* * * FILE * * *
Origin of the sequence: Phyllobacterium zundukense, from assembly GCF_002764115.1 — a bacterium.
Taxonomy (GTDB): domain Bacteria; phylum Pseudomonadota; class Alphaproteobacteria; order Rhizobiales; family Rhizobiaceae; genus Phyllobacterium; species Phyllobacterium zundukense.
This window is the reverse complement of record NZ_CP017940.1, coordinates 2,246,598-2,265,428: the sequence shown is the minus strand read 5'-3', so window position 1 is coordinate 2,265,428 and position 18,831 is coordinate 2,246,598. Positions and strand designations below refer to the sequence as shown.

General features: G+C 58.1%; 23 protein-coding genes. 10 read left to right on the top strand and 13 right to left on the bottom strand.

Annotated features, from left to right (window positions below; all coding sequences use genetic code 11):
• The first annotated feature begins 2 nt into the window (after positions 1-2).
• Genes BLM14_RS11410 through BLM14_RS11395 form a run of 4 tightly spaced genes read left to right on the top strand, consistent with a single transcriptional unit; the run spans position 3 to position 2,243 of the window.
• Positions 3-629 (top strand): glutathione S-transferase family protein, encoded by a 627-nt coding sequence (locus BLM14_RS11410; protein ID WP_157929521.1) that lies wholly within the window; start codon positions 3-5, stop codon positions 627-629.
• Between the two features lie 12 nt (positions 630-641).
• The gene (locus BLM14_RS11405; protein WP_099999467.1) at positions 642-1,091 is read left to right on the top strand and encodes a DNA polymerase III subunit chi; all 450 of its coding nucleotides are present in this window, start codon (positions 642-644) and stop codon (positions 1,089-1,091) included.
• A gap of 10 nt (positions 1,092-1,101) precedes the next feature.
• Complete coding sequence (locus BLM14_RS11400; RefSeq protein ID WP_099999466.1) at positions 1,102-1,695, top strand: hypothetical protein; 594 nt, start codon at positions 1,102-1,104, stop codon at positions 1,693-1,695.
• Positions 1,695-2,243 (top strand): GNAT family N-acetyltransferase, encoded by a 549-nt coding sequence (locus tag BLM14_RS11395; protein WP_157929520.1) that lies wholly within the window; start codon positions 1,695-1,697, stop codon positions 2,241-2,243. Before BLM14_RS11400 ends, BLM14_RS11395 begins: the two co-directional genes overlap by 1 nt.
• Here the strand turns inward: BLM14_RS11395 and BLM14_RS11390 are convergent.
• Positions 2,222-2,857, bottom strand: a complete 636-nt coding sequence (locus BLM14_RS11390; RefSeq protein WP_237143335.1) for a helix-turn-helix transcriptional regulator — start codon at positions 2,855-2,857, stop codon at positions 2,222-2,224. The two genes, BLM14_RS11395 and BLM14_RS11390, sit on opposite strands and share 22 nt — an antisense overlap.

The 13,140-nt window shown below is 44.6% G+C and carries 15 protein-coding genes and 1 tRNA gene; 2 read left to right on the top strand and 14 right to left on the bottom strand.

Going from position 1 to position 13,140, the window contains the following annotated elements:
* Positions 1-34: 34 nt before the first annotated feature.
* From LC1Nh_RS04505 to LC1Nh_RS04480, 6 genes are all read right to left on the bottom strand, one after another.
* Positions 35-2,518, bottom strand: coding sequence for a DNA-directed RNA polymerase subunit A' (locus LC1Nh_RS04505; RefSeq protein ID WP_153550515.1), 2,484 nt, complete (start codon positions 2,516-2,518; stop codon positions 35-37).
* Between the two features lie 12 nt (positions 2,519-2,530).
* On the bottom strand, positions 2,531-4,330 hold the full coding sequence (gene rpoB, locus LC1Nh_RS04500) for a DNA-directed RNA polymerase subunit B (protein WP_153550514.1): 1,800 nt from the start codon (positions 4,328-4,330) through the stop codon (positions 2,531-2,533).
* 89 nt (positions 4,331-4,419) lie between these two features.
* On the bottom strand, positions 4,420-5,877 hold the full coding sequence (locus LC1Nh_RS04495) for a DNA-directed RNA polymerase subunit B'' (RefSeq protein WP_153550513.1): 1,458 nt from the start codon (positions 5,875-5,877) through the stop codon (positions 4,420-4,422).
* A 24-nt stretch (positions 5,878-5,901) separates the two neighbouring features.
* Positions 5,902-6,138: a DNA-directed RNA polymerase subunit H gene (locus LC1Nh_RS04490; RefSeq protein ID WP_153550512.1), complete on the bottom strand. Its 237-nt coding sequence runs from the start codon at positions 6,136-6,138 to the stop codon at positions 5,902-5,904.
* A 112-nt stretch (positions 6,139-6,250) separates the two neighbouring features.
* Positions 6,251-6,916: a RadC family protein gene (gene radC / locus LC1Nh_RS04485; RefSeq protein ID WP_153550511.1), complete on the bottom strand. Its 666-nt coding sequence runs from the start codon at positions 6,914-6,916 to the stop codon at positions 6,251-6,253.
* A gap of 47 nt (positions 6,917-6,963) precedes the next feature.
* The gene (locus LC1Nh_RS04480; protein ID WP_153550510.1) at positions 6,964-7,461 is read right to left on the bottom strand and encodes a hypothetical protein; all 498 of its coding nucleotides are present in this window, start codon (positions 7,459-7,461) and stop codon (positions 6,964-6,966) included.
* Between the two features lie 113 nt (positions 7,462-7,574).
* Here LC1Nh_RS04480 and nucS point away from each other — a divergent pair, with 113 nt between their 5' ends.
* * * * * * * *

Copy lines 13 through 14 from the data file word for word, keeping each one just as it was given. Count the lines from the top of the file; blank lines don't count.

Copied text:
• Positions 1,695-2,243 (top strand): GNAT family N-acetyltransferase, encoded by a 549-nt coding sequence (locus tag BLM14_RS11395; protein WP_157929520.1) that lies wholly within the window; start codon positions 1,695-1,697, stop codon positions 2,241-2,243. Before BLM14_RS11400 ends, BLM14_RS11395 begins: the two co-directional genes overlap by 1 nt.
• Here the strand turns inward: BLM14_RS11395 and BLM14_RS11390 are convergent.